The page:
My only gruntle then is that I make sure my kids go to school every day in full school uniform, but others sometimes sneak in with trainers on, or jeans, or in their own clothes. Then I get 'But why can't I do that?' and the answer always makes me look mean, when really I am just a stickler for conforming as I know how hard my job was when parents don't conform.
---my final thoughts---
I do have a problem with uniform codes that are too strict. E.g. My local comprehensive uses a blazer, but then states that any outer coat must also be all black. Not only is this difficult to get hold of, but also I feel that something they might wear away from school too should not be quite so strictly enforced. After all, they take this off when they get there with no impact on learning. From my own experience too. Some teachers are more strict than others about using the school rules. The amount of kids who would adjust uniform and remove jewellery before entering my room made me laugh, as they knew I had envelopes at the ready and would confiscate it.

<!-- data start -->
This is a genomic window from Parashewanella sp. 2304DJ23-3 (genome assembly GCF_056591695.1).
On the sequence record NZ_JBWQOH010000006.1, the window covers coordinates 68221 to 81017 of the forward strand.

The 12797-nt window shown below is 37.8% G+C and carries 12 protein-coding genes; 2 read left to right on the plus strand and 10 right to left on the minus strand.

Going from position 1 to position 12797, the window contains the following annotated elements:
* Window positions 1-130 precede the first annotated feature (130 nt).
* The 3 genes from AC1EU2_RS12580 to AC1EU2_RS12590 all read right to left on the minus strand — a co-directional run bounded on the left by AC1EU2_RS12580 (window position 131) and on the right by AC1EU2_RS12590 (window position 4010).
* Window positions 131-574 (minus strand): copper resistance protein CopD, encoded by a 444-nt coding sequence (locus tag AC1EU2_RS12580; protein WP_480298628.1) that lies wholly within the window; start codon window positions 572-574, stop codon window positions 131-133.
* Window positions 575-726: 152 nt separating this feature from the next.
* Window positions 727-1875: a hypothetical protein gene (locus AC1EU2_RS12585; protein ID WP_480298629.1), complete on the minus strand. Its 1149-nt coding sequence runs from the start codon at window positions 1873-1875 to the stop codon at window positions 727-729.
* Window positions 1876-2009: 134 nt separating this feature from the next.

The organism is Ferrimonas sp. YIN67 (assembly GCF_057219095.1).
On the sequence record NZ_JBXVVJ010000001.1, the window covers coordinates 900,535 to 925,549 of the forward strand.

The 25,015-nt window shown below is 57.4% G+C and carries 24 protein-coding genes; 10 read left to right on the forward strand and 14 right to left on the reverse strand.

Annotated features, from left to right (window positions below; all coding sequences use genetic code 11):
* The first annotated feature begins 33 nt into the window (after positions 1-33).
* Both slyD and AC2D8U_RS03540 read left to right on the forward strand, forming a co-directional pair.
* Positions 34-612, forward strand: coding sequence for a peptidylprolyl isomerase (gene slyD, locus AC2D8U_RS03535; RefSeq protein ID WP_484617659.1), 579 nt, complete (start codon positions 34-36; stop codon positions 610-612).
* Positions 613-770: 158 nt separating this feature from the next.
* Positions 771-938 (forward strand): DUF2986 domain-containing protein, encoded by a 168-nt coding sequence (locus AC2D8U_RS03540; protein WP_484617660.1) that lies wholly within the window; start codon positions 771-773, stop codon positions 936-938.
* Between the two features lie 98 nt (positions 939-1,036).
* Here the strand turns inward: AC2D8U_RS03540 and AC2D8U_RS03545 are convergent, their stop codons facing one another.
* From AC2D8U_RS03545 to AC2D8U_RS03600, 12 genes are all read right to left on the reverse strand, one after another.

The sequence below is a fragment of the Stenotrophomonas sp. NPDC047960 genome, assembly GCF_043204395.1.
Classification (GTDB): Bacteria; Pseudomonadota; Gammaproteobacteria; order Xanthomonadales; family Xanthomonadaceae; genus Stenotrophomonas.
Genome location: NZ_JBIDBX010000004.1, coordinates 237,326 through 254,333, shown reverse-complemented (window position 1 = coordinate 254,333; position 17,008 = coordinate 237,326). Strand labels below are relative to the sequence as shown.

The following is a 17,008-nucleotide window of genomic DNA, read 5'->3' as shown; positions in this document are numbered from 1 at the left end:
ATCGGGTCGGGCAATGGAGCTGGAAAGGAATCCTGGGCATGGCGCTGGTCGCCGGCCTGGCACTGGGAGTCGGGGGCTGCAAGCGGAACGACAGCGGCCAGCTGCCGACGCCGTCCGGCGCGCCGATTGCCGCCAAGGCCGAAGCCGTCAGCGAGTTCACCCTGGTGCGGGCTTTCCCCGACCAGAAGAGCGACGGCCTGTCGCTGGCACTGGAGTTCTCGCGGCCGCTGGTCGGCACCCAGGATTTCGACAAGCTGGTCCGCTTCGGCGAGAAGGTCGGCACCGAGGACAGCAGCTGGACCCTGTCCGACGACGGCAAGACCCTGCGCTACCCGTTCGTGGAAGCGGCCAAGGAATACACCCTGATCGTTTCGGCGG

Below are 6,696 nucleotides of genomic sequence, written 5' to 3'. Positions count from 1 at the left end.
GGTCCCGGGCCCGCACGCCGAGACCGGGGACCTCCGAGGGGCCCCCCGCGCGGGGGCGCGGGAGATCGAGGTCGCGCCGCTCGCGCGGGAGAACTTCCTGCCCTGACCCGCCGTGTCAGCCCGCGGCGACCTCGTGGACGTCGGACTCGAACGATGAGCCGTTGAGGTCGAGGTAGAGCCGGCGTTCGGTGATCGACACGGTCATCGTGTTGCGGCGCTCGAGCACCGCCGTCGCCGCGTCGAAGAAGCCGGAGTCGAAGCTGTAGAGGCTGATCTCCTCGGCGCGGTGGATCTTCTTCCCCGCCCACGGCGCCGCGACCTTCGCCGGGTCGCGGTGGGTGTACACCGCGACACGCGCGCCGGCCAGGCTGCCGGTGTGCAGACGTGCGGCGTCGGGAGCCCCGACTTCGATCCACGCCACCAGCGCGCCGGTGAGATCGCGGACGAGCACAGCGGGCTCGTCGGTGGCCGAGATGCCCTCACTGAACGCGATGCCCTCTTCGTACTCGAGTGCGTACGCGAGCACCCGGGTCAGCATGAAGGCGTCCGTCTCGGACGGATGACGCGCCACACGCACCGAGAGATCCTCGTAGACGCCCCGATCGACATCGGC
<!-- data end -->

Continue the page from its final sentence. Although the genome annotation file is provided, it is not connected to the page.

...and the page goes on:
Also, sometimes school's do not acknowledge much that not all parents can afford all that is needed for a modern school uniform, so some flexibility is needed as it is better for the child to attend in some uniform and participate in some learning rather than not be at school at all.
I feel I finish where I started. School's do have the right to make the child wear the uniform as parents are aware of the uniform criteria when they complete the application for a place. Parents should do their utmost to support the school to make the teacher's job less about administration of rules and more about teaching, and the child is probably going to try and flout it a bit, but between the parent and teacher, the adults make the rules.